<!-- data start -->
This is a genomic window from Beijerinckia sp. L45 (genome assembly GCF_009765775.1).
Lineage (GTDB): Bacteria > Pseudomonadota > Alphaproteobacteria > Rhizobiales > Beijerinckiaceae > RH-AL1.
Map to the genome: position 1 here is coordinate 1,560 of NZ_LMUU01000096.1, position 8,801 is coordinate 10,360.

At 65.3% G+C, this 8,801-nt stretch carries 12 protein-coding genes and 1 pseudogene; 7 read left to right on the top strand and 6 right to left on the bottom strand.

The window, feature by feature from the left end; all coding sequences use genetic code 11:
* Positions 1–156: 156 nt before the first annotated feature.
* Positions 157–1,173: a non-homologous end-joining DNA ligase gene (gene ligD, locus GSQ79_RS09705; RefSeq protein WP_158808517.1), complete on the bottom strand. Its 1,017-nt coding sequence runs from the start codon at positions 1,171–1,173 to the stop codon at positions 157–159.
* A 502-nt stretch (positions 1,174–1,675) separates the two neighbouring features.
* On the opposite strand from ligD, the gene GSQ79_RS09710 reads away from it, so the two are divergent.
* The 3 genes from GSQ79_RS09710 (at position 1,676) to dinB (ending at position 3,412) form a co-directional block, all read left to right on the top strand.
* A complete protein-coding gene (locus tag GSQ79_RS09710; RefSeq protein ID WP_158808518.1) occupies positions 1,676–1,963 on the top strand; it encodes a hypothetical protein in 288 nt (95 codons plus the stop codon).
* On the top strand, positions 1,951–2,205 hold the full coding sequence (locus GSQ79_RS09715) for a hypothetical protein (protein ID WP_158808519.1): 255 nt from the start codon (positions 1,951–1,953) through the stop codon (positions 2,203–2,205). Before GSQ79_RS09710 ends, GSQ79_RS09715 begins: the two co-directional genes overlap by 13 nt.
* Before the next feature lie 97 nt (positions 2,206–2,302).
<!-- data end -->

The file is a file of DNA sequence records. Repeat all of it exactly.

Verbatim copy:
This is a genomic window from Beijerinckia sp. L45 (genome assembly GCF_009765775.1).
Lineage (GTDB): Bacteria > Pseudomonadota > Alphaproteobacteria > Rhizobiales > Beijerinckiaceae > RH-AL1.
Map to the genome: position 1 here is coordinate 1,560 of NZ_LMUU01000096.1, position 8,801 is coordinate 10,360.

At 65.3% G+C, this 8,801-nt stretch carries 12 protein-coding genes and 1 pseudogene; 7 read left to right on the top strand and 6 right to left on the bottom strand.

The window, feature by feature from the left end; all coding sequences use genetic code 11:
* Positions 1–156: 156 nt before the first annotated feature.
* Positions 157–1,173: a non-homologous end-joining DNA ligase gene (gene ligD, locus GSQ79_RS09705; RefSeq protein WP_158808517.1), complete on the bottom strand. Its 1,017-nt coding sequence runs from the start codon at positions 1,171–1,173 to the stop codon at positions 157–159.
* A 502-nt stretch (positions 1,174–1,675) separates the two neighbouring features.
* On the opposite strand from ligD, the gene GSQ79_RS09710 reads away from it, so the two are divergent.
* The 3 genes from GSQ79_RS09710 (at position 1,676) to dinB (ending at position 3,412) form a co-directional block, all read left to right on the top strand.
* A complete protein-coding gene (locus tag GSQ79_RS09710; RefSeq protein ID WP_158808518.1) occupies positions 1,676–1,963 on the top strand; it encodes a hypothetical protein in 288 nt (95 codons plus the stop codon).
* On the top strand, positions 1,951–2,205 hold the full coding sequence (locus GSQ79_RS09715) for a hypothetical protein (protein ID WP_158808519.1): 255 nt from the start codon (positions 1,951–1,953) through the stop codon (positions 2,203–2,205). Before GSQ79_RS09710 ends, GSQ79_RS09715 begins: the two co-directional genes overlap by 13 nt.
* Before the next feature lie 97 nt (positions 2,206–2,302).